Photoshop Elements 2019 review: Partial Sketch
If you are already a fan of Photoshop’s artistic filters, Partial Sketch introduces the same familiar effects with an extra level of control over the process, opening up some interesting creative options. Use the selection brush to highlight parts of your image to convert into an artistic sketch, leaving the rest of the image in the original photographic format. While the selection brush is reasonably accurate, you are also provided with a subtract option and a detail brush to clean-up your selection. The options are currently relatively limited, with a modest choice of four effects to choose from; Pencil Sketch, Coloured Pencil Sketch, Old Photo and Old Paper. It’s a clever bit of software, though it’s hard to think of any real uses for it.
Photoshop Elements 2019 review: Multi-photo Text
In previous versions of Elements it was possible to insert a single image into letter ‘frames’, but with the new Multi-photo Text option you are able to type out text, using the typefaces on your computer, and populate each letter with a separate photo of your choice. If you already have suitable images to hand then this is a really easy process, aided by clearly marked steps, culminating in a choice of backgrounds and text effects. A couple of minutes with this could add a splash of much needed personality to any birthday card or school project.
Repositioning images within the frames is easy enough, although the whole feature (along with many other aspects of guided edits) suffers from not being able to go back and edit previous steps. If you want to make any retroactive changes then you are forced to undo any progress or start the whole edit again.
Photoshop Elements 2019 review: Text and Border Overlay
This might be the most understated of the new features, but arguably the most elegant. Use Text and Border Overlay to embellish your images, choosing from a selection of six built-in border styles, before adding a text overlay, again selected from typefaces on your computer. The result is pretty much what it says on the tin, there are no bells and whistles about it. Some of the steps were a little fiddly, such as the text automatically resizing rather than the text box around it, but nothing that couldn’t be swiftly resolved.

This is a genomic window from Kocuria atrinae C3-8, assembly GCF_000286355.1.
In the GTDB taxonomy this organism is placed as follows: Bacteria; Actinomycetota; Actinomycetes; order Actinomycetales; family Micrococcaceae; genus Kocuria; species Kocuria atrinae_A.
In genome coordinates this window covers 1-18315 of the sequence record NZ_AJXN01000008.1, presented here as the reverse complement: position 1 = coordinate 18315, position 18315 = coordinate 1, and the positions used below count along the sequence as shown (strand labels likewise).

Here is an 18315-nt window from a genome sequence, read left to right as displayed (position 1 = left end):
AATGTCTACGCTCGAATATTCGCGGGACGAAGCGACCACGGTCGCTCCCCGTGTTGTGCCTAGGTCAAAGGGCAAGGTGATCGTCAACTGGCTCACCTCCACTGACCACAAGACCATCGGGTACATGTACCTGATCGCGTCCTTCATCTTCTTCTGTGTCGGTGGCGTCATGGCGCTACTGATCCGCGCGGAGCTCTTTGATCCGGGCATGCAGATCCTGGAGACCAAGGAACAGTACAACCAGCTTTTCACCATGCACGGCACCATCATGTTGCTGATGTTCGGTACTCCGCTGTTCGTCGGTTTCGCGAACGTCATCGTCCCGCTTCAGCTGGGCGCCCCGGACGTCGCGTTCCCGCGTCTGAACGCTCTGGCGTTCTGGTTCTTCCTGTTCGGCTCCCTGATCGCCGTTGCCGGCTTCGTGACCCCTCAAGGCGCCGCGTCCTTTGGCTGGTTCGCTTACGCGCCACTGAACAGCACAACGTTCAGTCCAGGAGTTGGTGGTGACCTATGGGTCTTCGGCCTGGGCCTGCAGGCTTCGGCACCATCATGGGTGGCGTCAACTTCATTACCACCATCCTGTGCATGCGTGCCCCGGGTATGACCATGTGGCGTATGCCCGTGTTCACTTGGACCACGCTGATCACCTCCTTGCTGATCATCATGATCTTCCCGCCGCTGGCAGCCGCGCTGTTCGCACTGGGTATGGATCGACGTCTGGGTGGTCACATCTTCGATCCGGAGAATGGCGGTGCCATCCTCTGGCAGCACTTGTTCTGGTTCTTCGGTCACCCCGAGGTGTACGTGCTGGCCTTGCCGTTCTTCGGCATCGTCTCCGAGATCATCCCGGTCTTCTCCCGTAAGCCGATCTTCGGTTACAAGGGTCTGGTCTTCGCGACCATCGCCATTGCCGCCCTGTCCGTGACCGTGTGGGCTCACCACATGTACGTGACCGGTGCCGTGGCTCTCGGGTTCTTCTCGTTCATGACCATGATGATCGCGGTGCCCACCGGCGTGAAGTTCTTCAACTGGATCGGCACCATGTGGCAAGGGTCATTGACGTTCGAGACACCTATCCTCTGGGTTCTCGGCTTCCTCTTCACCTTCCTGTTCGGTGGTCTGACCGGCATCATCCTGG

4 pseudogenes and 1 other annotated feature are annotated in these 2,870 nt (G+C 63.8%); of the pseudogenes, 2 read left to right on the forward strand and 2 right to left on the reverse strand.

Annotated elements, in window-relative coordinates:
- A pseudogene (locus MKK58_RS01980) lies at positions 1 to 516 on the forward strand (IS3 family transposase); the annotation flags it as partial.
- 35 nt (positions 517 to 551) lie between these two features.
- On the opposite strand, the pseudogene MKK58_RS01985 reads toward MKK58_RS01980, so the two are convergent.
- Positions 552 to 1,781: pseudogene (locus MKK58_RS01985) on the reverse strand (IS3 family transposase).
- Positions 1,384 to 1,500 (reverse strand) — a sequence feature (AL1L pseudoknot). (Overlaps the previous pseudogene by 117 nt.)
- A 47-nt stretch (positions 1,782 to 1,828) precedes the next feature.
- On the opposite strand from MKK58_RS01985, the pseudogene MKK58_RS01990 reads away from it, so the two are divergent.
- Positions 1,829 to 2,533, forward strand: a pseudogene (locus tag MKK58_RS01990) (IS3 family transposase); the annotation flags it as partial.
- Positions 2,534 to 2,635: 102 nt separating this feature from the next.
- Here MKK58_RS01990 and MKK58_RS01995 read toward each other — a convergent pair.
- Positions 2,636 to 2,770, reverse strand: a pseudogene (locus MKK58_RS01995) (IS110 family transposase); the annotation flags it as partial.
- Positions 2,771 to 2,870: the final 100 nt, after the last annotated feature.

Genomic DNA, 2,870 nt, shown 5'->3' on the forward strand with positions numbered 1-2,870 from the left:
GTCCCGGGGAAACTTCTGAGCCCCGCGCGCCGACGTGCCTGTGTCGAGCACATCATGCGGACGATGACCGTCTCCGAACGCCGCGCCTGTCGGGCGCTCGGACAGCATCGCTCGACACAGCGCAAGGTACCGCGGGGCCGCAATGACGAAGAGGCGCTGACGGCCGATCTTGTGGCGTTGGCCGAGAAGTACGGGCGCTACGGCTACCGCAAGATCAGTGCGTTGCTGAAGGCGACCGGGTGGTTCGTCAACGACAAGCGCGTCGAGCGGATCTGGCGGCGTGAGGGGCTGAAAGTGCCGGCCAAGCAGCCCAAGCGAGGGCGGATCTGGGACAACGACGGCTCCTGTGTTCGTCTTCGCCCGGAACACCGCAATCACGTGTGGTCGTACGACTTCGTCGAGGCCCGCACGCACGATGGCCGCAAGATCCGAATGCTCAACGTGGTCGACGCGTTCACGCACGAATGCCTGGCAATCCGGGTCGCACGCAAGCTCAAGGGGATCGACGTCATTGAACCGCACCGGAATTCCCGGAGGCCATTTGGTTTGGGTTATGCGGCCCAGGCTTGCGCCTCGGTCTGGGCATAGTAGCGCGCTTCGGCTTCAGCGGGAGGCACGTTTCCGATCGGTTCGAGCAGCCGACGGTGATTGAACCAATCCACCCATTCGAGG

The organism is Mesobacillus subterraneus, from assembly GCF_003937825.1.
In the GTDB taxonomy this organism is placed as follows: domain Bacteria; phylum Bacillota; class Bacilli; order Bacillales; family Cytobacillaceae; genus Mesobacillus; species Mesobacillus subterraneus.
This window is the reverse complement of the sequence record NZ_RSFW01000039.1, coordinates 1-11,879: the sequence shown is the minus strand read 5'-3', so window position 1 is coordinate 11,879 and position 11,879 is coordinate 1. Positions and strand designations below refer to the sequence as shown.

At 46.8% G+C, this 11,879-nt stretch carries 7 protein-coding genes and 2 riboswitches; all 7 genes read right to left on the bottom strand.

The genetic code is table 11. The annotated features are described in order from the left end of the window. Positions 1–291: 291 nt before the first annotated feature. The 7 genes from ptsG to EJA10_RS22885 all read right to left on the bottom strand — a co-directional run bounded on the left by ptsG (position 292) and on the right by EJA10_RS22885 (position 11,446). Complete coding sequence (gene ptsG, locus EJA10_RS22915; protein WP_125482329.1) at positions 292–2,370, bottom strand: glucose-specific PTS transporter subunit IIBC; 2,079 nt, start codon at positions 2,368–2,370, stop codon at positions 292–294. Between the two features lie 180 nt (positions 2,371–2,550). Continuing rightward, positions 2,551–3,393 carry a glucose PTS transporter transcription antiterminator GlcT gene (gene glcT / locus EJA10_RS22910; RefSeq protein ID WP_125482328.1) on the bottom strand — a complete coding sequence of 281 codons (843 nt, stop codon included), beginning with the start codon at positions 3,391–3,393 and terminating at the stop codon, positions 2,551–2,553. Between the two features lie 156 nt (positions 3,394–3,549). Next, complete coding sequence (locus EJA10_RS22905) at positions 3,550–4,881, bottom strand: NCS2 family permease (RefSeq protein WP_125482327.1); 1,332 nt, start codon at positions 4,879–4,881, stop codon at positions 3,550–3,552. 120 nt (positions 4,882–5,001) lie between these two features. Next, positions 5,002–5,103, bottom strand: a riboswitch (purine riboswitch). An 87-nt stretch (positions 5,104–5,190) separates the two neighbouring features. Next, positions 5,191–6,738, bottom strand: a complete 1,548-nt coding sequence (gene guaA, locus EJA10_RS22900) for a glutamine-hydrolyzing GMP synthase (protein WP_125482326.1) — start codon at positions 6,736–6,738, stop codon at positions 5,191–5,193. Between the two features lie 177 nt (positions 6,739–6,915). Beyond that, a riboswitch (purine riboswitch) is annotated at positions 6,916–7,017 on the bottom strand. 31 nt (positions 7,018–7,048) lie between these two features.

Photoshop Elements 2019 review: Performance and HEIF support
As with every update of Elements, the 2019 version runs faster that its forebears, including a quicker download and install, as well as speedier launch from Home Screen. It also has added support for HEIF (high efficiency image format), a highly compressed image format, opening it up to devices running on iOS 11 or higher.
Along with other features, such as the Meme Maker, this could suggest a subsequent lean towards the instagram generation, where cheeky, instant filters are favoured ahead of a masterful, laboured works of art. Either way, any improvement in performance is a step in the right direction.
How good is Elements 2019?
Photoshop Elements 2019 continues to be a surprisingly powerful photo-editing application, retaining all the same tools and edit modes that made it so popular in the first place. Excluding the sprinkling of magic from Adobe Sensei, the new features are not overly impressive or substantial, representing a gradual shift towards the social media market. The special effects can be fun to play with, but can easily run the risk of rendering images as cheap, tacky versions of themselves.
As much as Guided Edits are designed to be simplified for ease of use, I regularly found my progress hampered by obstructive processes, such as not being able to load images inside a guided edit or having to undo progress to make any changes to previous steps. In this respect I much preferred the relative freedom of the Expert mode.
Elements is still lacking certain tools, like a CMYK mode or a functional pen tool, that would make it a more attractive prospect to aspiring professionals. It seems unlikely that it will ever reach its full potential while Photoshop CC wears the ‘premium’ crown that justifies its heftier price tag, though the divide is not quite as gaping as you might expect.
If you already own a recent version of Elements then there is no pressing reason to upgrade just yet. However if you are new to photography and looking for an inexpensive software to experiment with, Elements still proudly waves the flag for fun, straightforward, and affordable editing.